In lieu of an abstract, here is a brief excerpt of the content:

Reviewed by:
  • Staying Italian: Urban Change and Ethnic Life in Postwar Toronto and Philadelphia by Jordon Stanger-Ross
  • Maria C. Lizzi
Staying Italian: Urban Change and Ethnic Life in Postwar Toronto and Philadelphia. By Jordon Stanger-Ross. Chicago: University of Chicago. 2009.

Historians in Canada and the United States have largely ignored the role of ethnicity in the post-World War II period. Jordon Stanger-Ross’ Staying Italian: Urban Change and Ethnic Life in Postwar Toronto and Philadelphia sets out to fill in this significant gap. Through his comparative study of the Italian neighborhoods of Toronto’s Little Italy and the Italian-American enclave of South Philadelphia, Stanger-Ross demonstrates that ethnicity and its enactments differ according to location. Stanger-Ross amply shows that there is a difference between the way Italians [End Page 218] use both their neighborhoods and the larger urban landscape to define their notions of what it means to be “Italian” in a period in which ethnicity has been assumed to be secondary to assimilationist impulses.

By using multiple comparisons in the areas of real estate, religious participation, marriage, and work, Stanger-Ross artfully explains that the Italians of South Philadelphia identified their ethnicity through their localism and protective instincts, while the Italians of Toronto had a more elastic relationship with Little Italy. This contrast forms the center of Stanger-Ross’ argument, one which he readily proves with multiple examples and helpful photographs that support his thesis. Above all, Staying Italian illustrates the fluid nature of both ethnicity and neighborhood, showing that ethnicity is something which Italians in both countries actively enacted and engaged in maintaining.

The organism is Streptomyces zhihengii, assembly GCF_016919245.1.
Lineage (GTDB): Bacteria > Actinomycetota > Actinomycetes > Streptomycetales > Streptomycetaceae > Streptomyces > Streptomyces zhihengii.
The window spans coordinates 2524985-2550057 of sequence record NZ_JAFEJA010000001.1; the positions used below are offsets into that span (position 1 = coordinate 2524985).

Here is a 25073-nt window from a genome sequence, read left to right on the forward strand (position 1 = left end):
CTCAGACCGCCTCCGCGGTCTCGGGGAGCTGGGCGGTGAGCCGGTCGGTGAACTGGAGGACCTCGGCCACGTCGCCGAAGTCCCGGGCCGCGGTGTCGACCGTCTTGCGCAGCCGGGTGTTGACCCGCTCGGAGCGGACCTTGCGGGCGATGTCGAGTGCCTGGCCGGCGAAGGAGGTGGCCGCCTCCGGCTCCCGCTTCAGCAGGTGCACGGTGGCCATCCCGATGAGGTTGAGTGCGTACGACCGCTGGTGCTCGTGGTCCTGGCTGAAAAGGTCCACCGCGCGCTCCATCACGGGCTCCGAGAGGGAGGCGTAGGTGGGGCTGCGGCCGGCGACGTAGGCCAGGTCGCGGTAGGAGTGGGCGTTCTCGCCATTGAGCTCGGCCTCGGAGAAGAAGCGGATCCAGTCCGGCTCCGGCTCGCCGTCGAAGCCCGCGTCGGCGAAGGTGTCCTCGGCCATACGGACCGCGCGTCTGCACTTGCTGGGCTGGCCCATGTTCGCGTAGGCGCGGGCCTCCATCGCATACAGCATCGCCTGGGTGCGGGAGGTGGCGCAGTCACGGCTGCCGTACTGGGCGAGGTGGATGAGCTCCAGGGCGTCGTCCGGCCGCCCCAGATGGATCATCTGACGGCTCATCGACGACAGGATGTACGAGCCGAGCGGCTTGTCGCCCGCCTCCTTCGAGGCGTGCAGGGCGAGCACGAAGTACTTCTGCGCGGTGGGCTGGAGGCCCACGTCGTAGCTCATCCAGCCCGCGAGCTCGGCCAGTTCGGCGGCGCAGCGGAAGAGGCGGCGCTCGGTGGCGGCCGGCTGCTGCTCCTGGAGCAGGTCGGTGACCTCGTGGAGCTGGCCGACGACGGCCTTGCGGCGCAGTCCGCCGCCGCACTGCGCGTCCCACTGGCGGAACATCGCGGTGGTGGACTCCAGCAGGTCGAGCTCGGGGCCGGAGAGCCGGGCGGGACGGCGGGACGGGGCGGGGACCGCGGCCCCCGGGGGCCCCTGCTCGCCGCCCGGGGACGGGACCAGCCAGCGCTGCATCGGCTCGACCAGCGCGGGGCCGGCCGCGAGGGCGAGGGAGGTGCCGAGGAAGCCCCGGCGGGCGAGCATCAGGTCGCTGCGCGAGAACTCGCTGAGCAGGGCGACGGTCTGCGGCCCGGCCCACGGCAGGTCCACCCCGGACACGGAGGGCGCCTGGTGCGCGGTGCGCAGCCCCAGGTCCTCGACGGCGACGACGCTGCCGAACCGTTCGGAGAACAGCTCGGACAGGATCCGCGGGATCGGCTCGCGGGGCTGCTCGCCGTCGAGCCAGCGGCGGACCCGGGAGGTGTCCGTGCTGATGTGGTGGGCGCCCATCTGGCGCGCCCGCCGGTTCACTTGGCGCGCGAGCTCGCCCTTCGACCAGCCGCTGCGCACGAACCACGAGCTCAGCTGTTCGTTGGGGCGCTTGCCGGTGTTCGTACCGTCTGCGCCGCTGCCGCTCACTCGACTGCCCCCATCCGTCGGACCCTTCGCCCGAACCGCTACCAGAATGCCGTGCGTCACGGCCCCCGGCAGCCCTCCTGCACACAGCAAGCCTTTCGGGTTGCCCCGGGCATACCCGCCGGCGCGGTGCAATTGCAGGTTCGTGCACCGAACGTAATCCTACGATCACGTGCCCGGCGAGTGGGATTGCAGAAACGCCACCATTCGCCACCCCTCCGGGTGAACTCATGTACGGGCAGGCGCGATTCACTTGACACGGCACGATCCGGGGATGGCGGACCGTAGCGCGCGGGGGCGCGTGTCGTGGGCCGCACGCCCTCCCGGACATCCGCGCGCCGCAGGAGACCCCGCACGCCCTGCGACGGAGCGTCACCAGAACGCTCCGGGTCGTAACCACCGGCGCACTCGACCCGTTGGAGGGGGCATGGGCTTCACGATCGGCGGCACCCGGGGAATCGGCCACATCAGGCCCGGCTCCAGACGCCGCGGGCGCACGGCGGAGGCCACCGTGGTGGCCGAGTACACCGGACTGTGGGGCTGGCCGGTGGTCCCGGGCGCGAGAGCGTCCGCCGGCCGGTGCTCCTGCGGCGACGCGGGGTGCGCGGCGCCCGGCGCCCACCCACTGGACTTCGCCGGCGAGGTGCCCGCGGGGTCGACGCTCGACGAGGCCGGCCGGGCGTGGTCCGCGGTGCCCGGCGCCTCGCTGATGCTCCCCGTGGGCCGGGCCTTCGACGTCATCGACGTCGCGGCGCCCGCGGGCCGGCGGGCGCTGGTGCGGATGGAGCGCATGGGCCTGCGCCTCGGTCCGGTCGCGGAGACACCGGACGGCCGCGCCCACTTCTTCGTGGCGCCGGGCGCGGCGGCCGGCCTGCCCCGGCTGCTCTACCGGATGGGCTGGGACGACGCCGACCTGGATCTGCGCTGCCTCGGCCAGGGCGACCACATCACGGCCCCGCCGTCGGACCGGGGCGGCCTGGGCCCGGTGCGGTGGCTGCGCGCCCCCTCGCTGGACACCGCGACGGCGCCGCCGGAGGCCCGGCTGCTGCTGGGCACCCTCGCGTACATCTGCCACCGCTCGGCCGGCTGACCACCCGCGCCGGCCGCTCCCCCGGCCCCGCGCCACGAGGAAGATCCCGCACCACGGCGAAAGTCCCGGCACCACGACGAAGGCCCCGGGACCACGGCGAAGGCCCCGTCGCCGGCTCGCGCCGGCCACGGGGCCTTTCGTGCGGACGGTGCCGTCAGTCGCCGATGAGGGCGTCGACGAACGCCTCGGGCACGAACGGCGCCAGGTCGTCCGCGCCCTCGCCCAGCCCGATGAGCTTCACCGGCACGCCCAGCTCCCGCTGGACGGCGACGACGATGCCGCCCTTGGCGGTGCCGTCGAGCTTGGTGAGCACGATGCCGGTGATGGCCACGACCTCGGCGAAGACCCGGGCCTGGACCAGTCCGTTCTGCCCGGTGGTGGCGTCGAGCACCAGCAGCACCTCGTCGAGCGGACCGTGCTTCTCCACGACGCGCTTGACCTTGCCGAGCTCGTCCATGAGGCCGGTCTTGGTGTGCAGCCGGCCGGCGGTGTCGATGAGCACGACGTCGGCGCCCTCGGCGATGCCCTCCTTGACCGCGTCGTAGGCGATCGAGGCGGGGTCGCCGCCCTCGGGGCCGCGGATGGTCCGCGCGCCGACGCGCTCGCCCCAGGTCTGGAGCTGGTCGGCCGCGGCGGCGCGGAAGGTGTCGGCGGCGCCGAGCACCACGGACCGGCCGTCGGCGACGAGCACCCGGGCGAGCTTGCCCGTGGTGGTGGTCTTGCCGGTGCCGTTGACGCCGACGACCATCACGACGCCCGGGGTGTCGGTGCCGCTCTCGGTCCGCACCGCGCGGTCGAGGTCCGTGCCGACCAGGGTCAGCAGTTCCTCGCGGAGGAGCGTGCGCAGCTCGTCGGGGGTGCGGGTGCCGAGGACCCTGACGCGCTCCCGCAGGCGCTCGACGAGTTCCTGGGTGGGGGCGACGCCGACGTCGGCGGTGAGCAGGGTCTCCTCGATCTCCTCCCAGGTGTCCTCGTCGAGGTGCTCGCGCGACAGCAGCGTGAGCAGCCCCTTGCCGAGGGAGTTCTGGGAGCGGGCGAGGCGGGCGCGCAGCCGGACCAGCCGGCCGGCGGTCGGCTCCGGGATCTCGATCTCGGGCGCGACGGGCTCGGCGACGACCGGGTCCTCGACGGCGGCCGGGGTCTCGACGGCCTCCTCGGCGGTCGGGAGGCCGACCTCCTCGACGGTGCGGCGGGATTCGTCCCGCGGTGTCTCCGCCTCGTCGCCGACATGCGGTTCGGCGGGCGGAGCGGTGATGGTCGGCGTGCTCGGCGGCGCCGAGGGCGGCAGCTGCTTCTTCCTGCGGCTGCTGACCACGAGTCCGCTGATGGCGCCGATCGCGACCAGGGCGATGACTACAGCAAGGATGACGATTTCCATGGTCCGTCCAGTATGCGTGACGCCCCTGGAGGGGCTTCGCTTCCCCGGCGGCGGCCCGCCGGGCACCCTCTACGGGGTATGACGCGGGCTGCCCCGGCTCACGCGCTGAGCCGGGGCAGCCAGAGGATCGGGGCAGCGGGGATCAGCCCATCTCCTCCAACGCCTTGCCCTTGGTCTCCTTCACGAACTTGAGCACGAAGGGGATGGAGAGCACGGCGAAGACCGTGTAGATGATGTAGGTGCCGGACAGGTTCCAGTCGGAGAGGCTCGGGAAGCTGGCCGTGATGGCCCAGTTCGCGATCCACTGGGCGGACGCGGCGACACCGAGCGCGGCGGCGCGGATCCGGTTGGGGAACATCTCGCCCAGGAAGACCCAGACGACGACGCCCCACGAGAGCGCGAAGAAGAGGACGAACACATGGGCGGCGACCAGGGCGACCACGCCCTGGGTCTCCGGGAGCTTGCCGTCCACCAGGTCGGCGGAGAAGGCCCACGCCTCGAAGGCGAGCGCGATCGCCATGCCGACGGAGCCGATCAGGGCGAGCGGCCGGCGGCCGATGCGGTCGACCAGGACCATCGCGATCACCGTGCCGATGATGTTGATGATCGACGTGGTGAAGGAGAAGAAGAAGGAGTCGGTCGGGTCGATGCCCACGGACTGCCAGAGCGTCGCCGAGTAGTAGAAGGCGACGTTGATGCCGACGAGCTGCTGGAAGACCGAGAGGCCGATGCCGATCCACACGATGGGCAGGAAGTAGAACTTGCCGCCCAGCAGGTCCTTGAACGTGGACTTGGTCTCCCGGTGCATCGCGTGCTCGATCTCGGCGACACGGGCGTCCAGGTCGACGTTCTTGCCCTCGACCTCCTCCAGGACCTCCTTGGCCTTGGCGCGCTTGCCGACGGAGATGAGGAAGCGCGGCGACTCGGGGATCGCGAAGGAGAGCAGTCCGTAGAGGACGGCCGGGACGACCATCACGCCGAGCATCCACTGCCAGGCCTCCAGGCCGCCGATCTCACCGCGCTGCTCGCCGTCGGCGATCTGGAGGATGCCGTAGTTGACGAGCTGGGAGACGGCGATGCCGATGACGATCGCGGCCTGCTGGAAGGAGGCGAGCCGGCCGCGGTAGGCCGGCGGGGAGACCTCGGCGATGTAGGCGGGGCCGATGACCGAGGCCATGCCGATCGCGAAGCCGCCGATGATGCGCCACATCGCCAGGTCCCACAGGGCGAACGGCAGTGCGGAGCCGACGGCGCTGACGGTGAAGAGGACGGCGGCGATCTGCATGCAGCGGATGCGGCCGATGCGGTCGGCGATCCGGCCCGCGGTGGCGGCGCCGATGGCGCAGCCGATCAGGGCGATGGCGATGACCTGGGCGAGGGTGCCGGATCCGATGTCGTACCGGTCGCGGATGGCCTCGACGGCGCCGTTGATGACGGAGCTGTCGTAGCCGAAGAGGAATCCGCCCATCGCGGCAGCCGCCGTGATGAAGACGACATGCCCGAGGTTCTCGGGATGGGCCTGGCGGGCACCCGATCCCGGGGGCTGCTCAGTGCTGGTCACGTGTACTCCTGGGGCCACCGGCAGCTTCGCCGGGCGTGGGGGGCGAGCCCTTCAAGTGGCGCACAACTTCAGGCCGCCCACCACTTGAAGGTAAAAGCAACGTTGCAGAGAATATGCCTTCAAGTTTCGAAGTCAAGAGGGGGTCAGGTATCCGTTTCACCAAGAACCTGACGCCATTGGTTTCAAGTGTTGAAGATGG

While Stanger-Ross successfully proves that the Italians of Toronto and South Philadelphia used and conceived of space and, therefore, ethnicity in different ways, he falls short in explaining exactly why this difference occurred. In Stanger-Ross’ analysis, the economic conditions of each city in the post-war period take center stage. Toronto thrived, while Philadelphia, due to loss of its industrial base and other forces, fell into decline. Housing prices rose in Little Italy and dropped in South Philadelphia, setting up an interesting dichotomy that affected the relationship of Italians to their respective neighborhoods. This factor deserves more than a cursory examination.

Undoubtedly, economics played a central role in the development and maintenance of ethnicity, but Stanger-Ross fails to show how the Italians in each city fit into the economic structure. He examines the role of ethnicity in finding work and discusses the spatial relationship of Italians to their workplace, but fails to identify into which social class the majority of his subjects fell. The reader, therefore, is left to assume that, due to the broader economic circumstances surrounding them, the Italians of Toronto enjoyed a higher social class than their fellow ethnics in Philadelphia. However, the role of social class in facilitating either the movement or territorialism of Italians remains unexamined and unexplained.

However, the failure to tackle the difficult subject of class status remains a minor point in light of two other areas that Stanger-Ross glosses over: assimilation and race. In his conclusion, Stanger-Ross acknowledges that he has consciously chosen to ignore the issue of assimilation, in favor of furthering his point that, regardless of where on the chain of assimilation each group fell, “ethnicity continued to happen within the enclaves at the heart of each city” (138). Stanger-Ross has proven this point, but in ignoring assimilation, he misses an opportunity to bolster his argument that ethnicity evolved differently in each city. The majority of Toronto’s Italians entered Canada in the post-war period, encountering a society that stressed multiculturalism. The circumstances of Italians immigrating to the United States cannot be further removed from the Canadian experience; in Philadelphia and throughout the United States, Italian immigration peaked in the early decades of the twentieth century and faced the forces of the Americanization movement. Surely the Italians of South Philadelphia had a different concept and experience of what it meant to be Italian [End Page 219] than the Italians of Toronto. This idea of Italianness (or Italianita), in turn, when coupled with the differences in economic climate, would presumably color the way in...


Additional Information

Print ISSN
pp. 218-220
Launched on MUSE
Open Access
Back To Top

This website uses cookies to ensure you get the best experience on our website. Without cookies your experience may not be seamless.